Susan E. Rice

U.S. Permanent Representative to the United Nations

U.S. Mission to the United Nations

New York, NY

December 5, 2011



Thank you, Mr. President.

The United States welcomes the Council's decision to impose new sanctions on Eritrea. Today we have sent a clear message to the Government of Eritrea that it must cease all illegal actions threatening international peace and stability in the Horn of Africa.

As we adopt this resolution, we should recall the events that led us to this decision. Exactly two years ago this month, the Council adopted Resolution 1907 in response to a disturbing pattern of behavior: Eritrea was not engaging constructively in resolving its border dispute with Djibouti, and, most alarmingly, it was providing political, financial and logistical support to armed groups seeking to undermine peace in Somalia. The Council imposed targeted sanctions on Eritrea to demonstrate that Eritrea's actions were unacceptable and would have negative consequences.

Mr. President, that was two years ago. What has happened since? As we heard again this morning, we have continually received evidence of Eritrean support for extremist groups in the region. Eritrea still has not resolved its border dispute with Djibouti. The UN's Somalia and Eritrea Monitoring Group has documented Eritrea's support for terrorism, including an appalling, planned attack on the January 2011 African Union Summit in Addis Ababa. According to the monitoring group, Eritrea is financing all of these activities through illicit means, including threats and the extortion of a "diaspora tax" from people of Eritrean descent living overseas.

In direct response, this Council has today imposed tougher sanctions.Our goal is to show Eritrea that it will pay an ever higher price for its actions. Building on Resolution 1907, this resolution imposes new obligations on Eritrea, including to cease illicit practices to extort funds from its diaspora.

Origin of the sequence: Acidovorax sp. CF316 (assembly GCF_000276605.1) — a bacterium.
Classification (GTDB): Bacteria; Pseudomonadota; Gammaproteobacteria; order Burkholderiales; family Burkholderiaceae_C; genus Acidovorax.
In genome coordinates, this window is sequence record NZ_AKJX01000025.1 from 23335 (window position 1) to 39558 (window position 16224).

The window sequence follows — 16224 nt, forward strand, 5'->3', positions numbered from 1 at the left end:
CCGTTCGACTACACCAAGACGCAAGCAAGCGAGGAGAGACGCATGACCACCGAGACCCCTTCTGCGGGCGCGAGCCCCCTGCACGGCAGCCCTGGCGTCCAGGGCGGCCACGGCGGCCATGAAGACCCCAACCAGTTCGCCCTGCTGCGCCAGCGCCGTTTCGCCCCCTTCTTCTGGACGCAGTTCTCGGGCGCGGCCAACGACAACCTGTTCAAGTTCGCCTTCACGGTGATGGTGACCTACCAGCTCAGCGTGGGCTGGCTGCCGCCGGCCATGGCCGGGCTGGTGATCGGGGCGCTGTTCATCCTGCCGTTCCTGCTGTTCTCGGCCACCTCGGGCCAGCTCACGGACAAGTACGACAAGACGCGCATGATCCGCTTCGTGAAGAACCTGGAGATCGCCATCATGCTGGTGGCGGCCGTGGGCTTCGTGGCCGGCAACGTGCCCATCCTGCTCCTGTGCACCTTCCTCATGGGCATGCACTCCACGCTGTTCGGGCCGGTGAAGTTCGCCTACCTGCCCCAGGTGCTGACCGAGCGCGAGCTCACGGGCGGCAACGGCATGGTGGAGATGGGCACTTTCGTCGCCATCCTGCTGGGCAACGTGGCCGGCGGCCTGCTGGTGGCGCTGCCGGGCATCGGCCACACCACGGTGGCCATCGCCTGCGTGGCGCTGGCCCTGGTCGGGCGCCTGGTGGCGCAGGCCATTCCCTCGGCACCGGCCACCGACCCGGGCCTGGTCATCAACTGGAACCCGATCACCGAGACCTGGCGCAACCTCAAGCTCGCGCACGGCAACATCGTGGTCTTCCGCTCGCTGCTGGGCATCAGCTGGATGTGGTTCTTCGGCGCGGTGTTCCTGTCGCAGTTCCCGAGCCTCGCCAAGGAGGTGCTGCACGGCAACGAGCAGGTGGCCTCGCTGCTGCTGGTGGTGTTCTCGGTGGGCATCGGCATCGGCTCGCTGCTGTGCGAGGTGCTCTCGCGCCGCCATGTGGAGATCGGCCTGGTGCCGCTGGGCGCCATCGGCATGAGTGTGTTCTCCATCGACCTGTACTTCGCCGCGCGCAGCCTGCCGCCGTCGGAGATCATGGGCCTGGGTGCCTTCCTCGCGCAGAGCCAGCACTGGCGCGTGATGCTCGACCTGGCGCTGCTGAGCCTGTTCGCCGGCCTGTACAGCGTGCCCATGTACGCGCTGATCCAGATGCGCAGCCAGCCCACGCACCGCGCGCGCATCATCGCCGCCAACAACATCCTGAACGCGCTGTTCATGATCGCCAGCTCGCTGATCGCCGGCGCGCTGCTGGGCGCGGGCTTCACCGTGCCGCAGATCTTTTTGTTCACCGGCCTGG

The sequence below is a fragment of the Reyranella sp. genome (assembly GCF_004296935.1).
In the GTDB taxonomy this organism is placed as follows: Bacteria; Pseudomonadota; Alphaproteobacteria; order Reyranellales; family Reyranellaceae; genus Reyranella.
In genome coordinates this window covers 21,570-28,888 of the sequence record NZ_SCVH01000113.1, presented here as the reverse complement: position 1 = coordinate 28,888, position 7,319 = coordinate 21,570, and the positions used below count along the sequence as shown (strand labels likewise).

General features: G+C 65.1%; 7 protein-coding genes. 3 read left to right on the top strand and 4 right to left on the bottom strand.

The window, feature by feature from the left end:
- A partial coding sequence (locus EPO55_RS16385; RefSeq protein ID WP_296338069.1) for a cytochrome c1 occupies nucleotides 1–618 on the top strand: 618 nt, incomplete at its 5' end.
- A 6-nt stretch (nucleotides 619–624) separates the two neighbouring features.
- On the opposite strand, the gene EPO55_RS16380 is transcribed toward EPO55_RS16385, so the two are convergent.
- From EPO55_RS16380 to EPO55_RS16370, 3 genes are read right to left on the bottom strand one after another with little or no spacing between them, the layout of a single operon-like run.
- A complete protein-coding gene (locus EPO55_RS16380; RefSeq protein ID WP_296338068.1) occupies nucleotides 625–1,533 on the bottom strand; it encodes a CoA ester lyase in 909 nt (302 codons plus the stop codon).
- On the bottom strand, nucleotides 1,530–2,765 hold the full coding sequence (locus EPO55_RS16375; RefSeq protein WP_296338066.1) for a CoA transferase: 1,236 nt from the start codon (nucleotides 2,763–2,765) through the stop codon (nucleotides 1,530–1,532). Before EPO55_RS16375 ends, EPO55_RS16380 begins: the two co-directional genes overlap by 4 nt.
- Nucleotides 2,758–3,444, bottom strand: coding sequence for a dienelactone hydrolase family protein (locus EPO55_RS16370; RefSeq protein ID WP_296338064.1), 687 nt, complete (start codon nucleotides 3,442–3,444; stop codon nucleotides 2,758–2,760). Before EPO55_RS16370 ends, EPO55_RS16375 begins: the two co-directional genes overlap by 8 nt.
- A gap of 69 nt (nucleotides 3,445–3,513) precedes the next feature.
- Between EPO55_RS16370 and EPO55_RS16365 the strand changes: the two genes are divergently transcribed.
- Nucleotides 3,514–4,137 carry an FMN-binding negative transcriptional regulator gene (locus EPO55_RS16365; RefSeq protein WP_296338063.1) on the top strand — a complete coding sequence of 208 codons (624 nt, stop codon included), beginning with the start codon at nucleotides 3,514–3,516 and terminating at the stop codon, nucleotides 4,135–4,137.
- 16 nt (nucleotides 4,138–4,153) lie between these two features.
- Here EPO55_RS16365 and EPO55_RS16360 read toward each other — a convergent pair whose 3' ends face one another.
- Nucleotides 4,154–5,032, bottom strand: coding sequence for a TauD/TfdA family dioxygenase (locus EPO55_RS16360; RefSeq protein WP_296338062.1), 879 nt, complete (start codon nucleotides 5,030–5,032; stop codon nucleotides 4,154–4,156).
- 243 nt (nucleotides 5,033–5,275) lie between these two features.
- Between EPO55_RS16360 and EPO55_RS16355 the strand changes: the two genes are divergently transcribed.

We particularly welcome the Council's expression of concern over the potential use of mining revenues to fund violations of Security Council resolutions. The United States will work with Somalia, the Somalia and Eritrea Monitoring Group, and the Somalia and Eritrea Sanctions Committee to develop voluntary guidelines for companies from the United States and other Member States. Such guidelines can provide useful advice, best practices and information to help companies protect themselves from inadvertently contributing to Eritrea's violations. We intend to draw on this work in advising our own companies.

In addition to the obligations set forth in this and previous UN resolutions, today's resolution, 2023, provides further opportunities for Eritrea to show its good faith, including through releasing information on the status of Djiboutian combatants missing in action

since June 2008. Eritrea must cease all direct and indirect efforts to destabilize States, particularly through support for armed opposition and terrorist groups, and it should cooperate fully with the Somalia and Eritrea Monitoring Group.

Mr. President, we hope this tightening of sanctions will finally convince the Government of Eritrea to reorder its priorities. The United States believes that the international community's concerns can and should be resolved through political engagement and dialogue. But Eritrea must clearly and affirmatively prove-not through its words but through its actions-that it is ready to reemerge as a law-abiding state. Until that time, the Council and UN Member States are committed to enforcing robustly the sanctions we have applied. We hope that Eritrea does not squander this second chance to change course.

Thank you, Mr. President.

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